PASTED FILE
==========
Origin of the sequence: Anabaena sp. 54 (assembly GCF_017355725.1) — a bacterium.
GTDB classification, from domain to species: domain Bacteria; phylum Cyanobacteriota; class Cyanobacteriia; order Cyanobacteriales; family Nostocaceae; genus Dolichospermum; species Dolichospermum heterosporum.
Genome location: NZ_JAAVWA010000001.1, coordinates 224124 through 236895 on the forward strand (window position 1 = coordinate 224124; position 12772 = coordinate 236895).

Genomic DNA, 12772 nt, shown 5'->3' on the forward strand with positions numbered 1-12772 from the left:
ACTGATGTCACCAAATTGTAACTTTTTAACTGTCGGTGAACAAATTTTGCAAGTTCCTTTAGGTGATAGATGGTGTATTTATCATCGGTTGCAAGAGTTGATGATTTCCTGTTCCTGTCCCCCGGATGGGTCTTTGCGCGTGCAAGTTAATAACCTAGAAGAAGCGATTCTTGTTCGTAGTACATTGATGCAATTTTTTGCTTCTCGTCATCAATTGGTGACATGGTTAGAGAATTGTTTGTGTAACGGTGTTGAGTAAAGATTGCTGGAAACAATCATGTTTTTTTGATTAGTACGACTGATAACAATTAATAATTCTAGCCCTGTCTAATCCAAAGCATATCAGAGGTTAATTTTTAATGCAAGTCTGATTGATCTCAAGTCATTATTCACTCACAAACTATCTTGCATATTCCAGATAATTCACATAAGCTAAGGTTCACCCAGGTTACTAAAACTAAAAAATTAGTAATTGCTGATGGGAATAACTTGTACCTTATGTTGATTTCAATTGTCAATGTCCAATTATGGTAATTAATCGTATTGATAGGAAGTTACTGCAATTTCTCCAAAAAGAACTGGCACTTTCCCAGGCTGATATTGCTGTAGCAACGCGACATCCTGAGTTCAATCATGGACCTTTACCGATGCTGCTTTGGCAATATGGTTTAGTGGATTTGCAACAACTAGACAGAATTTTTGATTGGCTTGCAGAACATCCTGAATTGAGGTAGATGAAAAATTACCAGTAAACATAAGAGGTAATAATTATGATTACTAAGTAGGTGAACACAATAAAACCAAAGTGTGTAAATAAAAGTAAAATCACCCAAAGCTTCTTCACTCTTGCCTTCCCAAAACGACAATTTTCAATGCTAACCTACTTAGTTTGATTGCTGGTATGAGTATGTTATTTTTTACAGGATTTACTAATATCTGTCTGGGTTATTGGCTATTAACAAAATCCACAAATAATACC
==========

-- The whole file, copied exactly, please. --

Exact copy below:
Origin of the sequence: Anabaena sp. 54 (assembly GCF_017355725.1) — a bacterium.
GTDB classification, from domain to species: domain Bacteria; phylum Cyanobacteriota; class Cyanobacteriia; order Cyanobacteriales; family Nostocaceae; genus Dolichospermum; species Dolichospermum heterosporum.
Genome location: NZ_JAAVWA010000001.1, coordinates 224124 through 236895 on the forward strand (window position 1 = coordinate 224124; position 12772 = coordinate 236895).

Genomic DNA, 12772 nt, shown 5'->3' on the forward strand with positions numbered 1-12772 from the left:
ACTGATGTCACCAAATTGTAACTTTTTAACTGTCGGTGAACAAATTTTGCAAGTTCCTTTAGGTGATAGATGGTGTATTTATCATCGGTTGCAAGAGTTGATGATTTCCTGTTCCTGTCCCCCGGATGGGTCTTTGCGCGTGCAAGTTAATAACCTAGAAGAAGCGATTCTTGTTCGTAGTACATTGATGCAATTTTTTGCTTCTCGTCATCAATTGGTGACATGGTTAGAGAATTGTTTGTGTAACGGTGTTGAGTAAAGATTGCTGGAAACAATCATGTTTTTTTGATTAGTACGACTGATAACAATTAATAATTCTAGCCCTGTCTAATCCAAAGCATATCAGAGGTTAATTTTTAATGCAAGTCTGATTGATCTCAAGTCATTATTCACTCACAAACTATCTTGCATATTCCAGATAATTCACATAAGCTAAGGTTCACCCAGGTTACTAAAACTAAAAAATTAGTAATTGCTGATGGGAATAACTTGTACCTTATGTTGATTTCAATTGTCAATGTCCAATTATGGTAATTAATCGTATTGATAGGAAGTTACTGCAATTTCTCCAAAAAGAACTGGCACTTTCCCAGGCTGATATTGCTGTAGCAACGCGACATCCTGAGTTCAATCATGGACCTTTACCGATGCTGCTTTGGCAATATGGTTTAGTGGATTTGCAACAACTAGACAGAATTTTTGATTGGCTTGCAGAACATCCTGAATTGAGGTAGATGAAAAATTACCAGTAAACATAAGAGGTAATAATTATGATTACTAAGTAGGTGAACACAATAAAACCAAAGTGTGTAAATAAAAGTAAAATCACCCAAAGCTTCTTCACTCTTGCCTTCCCAAAACGACAATTTTCAATGCTAACCTACTTAGTTTGATTGCTGGTATGAGTATGTTATTTTTTACAGGATTTACTAATATCTGTCTGGGTTATTGGCTATTAACAAAATCCACAAATAATACC